The Woodland jumping mouse is a medium-sized rodent and is similar to North American jumping mice but differs in having a white tail tip, brighter colors, and the lack of a small premolar in the upper jaw. Its sides are yellowish or reddish-brown peppered with black hairs. Dark-tipped hairs are intermixed with the dark brown dorsal band running from nose to tail. The underparts and feet are white. The tail is dark brown above and creamy white below with a white tip and is sparsely haired, thin, tapered, and scaly. These mammals can jump up to 3 m (9.8 ft) using their extremely strong feet and long tails.
Woodland jumping mice are found in North America. They occur throughout northeastern North America from central Manitoba to northern Quebec and south through the Appalachians to northern Georgia. These animals inhabit dense in cool, moist boreal woodlands of spruce-fir and hemlock-hardwoods where streams flow from woods to meadows. They also occur in riparian areas, bogs, and swamps.
Woodland jumping mice are solitary and nocturnal creatures. However they can also be active at dawn and dusk. These rodents live in nests or burrows. The burrows usually have multiple chambers. There is usually a room filled with nesting materials, which is used for sleeping or hibernation. Second, most mice have a room where they store and horde food for hibernation. And finally, there is a room with some nesting material for mating, and where the juveniles will be nursed. Woodland jumping mice hebirnate from September/November through April. They are territorial. Males have larger home ranges than the females and ranges of the sexes overlap. These jumping mice are normally silent, but the young squeak and make suckling sounds shortly after birth, and adults make soft clucking sounds while sleeping and just before hibernation.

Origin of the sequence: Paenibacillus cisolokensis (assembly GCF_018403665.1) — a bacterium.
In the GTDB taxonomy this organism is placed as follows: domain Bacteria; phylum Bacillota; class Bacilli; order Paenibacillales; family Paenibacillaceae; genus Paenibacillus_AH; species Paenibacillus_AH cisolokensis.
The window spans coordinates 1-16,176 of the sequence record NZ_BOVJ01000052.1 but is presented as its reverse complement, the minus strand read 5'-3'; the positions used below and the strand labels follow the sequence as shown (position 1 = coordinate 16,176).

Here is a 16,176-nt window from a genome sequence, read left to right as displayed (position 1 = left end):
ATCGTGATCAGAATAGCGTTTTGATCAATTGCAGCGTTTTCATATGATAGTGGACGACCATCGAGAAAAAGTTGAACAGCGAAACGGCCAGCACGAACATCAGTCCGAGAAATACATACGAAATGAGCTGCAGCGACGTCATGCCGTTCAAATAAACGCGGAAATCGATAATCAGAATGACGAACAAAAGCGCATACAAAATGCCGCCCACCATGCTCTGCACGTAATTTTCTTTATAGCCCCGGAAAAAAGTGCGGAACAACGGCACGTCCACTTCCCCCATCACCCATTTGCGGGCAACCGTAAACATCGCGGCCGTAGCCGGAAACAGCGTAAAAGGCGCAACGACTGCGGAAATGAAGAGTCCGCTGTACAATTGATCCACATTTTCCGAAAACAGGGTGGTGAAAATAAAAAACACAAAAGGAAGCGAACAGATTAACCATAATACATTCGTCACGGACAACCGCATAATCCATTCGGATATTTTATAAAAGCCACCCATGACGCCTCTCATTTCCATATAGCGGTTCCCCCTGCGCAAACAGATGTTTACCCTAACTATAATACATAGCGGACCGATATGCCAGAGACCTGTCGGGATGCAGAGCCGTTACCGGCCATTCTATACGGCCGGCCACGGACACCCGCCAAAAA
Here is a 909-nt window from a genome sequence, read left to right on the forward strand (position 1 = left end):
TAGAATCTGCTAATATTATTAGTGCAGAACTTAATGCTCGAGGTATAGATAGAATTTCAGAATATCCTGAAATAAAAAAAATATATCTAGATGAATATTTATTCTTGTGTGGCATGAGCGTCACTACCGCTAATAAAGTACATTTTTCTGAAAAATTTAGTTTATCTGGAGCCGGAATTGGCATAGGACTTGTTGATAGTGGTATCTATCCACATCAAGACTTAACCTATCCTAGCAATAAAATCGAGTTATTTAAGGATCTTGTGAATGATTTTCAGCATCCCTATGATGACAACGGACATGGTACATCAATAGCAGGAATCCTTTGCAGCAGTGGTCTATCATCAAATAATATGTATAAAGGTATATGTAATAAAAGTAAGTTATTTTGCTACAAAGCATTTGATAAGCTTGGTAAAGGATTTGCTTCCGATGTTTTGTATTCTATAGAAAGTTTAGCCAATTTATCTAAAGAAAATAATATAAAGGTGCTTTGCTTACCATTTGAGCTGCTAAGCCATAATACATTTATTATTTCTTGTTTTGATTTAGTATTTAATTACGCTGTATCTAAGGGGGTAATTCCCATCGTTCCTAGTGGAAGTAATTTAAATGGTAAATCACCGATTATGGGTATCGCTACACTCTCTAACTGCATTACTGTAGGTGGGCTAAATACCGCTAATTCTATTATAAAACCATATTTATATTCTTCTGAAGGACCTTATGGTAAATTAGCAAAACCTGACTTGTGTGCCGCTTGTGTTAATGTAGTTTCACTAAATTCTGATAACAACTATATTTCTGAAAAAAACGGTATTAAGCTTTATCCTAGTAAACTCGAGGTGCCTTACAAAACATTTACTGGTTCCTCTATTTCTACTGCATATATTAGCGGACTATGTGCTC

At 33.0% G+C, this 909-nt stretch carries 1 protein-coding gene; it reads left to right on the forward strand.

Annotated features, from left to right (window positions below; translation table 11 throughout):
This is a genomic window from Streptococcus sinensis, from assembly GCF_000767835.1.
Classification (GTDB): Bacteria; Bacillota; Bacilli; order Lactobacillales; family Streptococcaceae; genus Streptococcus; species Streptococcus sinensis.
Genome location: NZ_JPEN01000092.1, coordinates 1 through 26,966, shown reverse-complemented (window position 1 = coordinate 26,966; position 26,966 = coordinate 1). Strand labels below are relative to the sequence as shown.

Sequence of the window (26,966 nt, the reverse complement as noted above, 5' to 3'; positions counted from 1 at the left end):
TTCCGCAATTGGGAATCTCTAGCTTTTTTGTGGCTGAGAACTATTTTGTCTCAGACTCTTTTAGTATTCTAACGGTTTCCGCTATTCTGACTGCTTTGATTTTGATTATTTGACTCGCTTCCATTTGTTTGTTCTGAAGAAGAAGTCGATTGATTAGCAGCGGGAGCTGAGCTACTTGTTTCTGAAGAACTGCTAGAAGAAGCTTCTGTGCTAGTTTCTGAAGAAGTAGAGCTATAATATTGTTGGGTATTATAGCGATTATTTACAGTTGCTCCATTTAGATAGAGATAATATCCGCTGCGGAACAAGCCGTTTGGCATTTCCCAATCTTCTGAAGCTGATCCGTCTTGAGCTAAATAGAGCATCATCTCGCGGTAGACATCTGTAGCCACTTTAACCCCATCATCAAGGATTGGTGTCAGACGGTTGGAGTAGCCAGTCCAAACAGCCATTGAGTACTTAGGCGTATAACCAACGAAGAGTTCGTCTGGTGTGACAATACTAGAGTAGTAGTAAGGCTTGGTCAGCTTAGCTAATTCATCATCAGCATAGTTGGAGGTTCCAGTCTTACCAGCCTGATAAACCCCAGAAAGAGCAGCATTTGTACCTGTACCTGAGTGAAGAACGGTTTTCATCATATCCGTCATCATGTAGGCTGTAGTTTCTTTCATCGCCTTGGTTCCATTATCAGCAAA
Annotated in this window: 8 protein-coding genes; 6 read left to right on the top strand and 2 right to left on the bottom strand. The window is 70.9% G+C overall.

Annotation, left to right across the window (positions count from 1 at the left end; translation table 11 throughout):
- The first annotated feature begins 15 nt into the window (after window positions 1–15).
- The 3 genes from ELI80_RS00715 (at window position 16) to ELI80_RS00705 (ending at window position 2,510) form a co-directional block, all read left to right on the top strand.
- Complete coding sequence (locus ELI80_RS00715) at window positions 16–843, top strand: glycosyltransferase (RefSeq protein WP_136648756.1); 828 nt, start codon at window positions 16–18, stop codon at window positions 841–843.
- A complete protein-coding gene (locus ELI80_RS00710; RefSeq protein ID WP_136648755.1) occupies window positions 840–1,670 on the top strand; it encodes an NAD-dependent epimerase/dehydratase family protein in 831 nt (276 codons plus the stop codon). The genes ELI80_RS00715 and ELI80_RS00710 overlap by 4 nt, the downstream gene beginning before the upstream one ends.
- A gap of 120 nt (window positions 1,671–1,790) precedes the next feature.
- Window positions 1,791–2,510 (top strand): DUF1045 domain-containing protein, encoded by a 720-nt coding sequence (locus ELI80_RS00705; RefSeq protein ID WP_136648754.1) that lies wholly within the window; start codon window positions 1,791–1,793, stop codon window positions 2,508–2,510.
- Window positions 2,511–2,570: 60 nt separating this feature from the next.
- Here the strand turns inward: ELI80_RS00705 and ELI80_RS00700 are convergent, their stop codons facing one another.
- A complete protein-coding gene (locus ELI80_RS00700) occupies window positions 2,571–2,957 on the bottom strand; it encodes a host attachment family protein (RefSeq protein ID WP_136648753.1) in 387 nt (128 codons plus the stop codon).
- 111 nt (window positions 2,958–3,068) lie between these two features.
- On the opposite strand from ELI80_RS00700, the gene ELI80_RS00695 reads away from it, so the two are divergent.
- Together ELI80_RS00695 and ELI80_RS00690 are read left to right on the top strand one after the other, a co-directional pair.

Little is known about the mating system in Woodland jumping mice. The mating season starts at the beginning of summer (May) and ends at the end of summer (August). Females usually have 2 or more litters a year, each containing 1-12 juveniles. The average littler size is 3-6. Gestation is usually around 29 days. Young are born blind, naked and weigh about 1 g. Their eyes open on the 26th day and weaning occurs about the 30th day. Females nurse their pups while the male gets food to feed the offspring. The young first leave the nest after 16 days and become independent after 34 days or less. Woodland jumping mice reach maturity at around 38 days of age.
There are no major threats to Woodland jumping mice at present. However, agricultural, residential and industrial development reduces suitable habitat for species hibernation, and insufficient layers of insulating snowfall may result in high death rates during the winter. Southern populations are already confined to higher elevations in their range and are threatened by rising temperatures.
According to IUCN, the Woodland jumping mouse is locally common and widespread throughout its range but no overall population estimate is available. Currently, this species is classified as Least Concern (LC) on the IUCN Red List and its numbers are stable.
Woodland jumping mice are an important source of food for many predators. They may also play a role in dispersing the seeds of a number of the plants they eat and particulary fungi.